A new Harvard study / iPhone app has determined that when we let our minds wander, our happiness suffers.
The app is called track your happiness, and it sends quick messages throughout the day asking what you’re doing, what you’re thinking about and how you’re feeling. It also checks up on your exercise routine. Here’s an excerpt from the Science Friday interview with Harvard researcher Matt Killingsworth and Ira Flatow.
FLATOW: And you say that mind-wandering, when people’s minds wander, they’re at their unhappiest state…
Mr. KILLINGSWORTH: Yeah. So there are three main results that we present in the paper. The first one is that people seem to be mind-wandering a lot. About 47 percent of the time, people said they were thinking about something other than what they were doing. So it really seems to be something that’s pervading people’s experience essentially no matter what they’re doing.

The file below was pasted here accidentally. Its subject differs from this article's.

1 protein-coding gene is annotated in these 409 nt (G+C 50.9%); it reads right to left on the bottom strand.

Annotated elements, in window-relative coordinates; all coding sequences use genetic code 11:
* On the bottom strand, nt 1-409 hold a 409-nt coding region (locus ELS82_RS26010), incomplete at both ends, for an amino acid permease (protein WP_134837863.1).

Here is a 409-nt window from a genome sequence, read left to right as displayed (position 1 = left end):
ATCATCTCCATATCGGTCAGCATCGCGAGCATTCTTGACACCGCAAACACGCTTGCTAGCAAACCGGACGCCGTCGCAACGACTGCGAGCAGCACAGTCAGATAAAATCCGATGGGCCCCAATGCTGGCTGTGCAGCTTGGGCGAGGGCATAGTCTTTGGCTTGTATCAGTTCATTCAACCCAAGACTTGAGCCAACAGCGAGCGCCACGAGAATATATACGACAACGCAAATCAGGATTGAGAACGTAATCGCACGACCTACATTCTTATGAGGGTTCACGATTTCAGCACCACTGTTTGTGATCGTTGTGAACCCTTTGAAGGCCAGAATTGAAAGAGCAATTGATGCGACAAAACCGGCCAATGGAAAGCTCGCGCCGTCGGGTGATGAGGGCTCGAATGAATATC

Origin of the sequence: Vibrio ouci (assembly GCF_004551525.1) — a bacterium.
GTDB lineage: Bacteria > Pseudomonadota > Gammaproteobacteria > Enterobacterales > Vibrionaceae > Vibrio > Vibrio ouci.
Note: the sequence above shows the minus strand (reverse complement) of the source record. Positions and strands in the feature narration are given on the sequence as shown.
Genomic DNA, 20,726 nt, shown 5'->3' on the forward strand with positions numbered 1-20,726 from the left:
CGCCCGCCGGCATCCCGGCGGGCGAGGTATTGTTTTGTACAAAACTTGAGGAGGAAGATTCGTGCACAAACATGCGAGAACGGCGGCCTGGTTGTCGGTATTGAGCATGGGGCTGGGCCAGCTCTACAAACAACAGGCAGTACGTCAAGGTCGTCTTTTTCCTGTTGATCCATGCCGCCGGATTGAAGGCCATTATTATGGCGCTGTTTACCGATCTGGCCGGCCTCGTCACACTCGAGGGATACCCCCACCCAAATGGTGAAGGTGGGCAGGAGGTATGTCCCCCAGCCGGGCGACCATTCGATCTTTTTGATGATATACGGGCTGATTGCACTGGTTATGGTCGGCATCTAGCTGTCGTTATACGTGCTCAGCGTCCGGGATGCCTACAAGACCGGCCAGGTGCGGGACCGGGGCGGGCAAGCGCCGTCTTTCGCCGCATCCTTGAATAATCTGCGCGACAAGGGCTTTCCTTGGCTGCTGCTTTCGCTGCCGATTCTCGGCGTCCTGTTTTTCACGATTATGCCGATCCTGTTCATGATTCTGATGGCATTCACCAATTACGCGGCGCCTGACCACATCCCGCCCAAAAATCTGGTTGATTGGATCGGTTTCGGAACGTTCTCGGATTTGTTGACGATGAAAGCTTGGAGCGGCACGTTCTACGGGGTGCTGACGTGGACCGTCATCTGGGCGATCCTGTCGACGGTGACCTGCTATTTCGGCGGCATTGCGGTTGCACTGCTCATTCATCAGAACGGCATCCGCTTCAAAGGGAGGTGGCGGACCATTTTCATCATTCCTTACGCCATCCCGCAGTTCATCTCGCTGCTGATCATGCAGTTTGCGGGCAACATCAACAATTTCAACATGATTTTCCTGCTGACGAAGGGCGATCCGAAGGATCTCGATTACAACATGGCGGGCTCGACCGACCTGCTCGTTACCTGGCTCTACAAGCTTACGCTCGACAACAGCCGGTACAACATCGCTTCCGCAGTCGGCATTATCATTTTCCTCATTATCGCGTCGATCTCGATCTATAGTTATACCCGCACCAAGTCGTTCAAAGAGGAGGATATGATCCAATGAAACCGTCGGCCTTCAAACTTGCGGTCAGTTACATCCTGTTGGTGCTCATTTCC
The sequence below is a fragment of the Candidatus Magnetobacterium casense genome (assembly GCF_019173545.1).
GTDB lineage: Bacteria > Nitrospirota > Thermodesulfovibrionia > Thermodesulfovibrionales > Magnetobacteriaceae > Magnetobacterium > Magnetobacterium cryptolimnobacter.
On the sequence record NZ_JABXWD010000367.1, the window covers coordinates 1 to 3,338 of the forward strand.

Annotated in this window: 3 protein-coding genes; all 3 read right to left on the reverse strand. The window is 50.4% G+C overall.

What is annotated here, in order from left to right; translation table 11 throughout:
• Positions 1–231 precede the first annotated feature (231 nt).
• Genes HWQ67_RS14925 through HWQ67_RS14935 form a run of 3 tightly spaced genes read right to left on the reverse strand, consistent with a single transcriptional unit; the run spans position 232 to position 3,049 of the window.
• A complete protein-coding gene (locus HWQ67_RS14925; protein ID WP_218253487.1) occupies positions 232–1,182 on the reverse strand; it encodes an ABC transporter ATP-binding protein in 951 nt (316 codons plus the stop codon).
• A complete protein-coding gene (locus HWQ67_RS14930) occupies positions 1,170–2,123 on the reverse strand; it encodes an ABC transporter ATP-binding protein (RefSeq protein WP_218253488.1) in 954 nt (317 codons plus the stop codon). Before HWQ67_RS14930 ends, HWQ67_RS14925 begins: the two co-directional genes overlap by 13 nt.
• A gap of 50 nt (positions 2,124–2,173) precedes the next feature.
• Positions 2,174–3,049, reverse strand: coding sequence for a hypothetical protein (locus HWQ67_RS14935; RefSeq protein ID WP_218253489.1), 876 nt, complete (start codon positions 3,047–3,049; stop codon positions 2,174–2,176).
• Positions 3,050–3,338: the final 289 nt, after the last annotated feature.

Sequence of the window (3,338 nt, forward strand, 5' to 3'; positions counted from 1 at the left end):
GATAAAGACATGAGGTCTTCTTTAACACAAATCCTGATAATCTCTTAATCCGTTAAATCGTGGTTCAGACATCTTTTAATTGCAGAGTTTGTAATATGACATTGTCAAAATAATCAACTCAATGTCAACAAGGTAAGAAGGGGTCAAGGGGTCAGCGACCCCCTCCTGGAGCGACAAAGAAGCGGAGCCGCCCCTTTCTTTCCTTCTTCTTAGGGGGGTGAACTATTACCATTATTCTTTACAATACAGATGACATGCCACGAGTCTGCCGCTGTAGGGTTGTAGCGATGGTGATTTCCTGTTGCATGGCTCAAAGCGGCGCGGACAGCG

Another question I have, and a point I think skewered the results, is if non-iPhone users will also be tracked and compared. As someone who rides public transportation and spends a fair amount of time in coffee shops, it’s obvious that iPhone users would be among the least likely of us to spend time “in the moment.”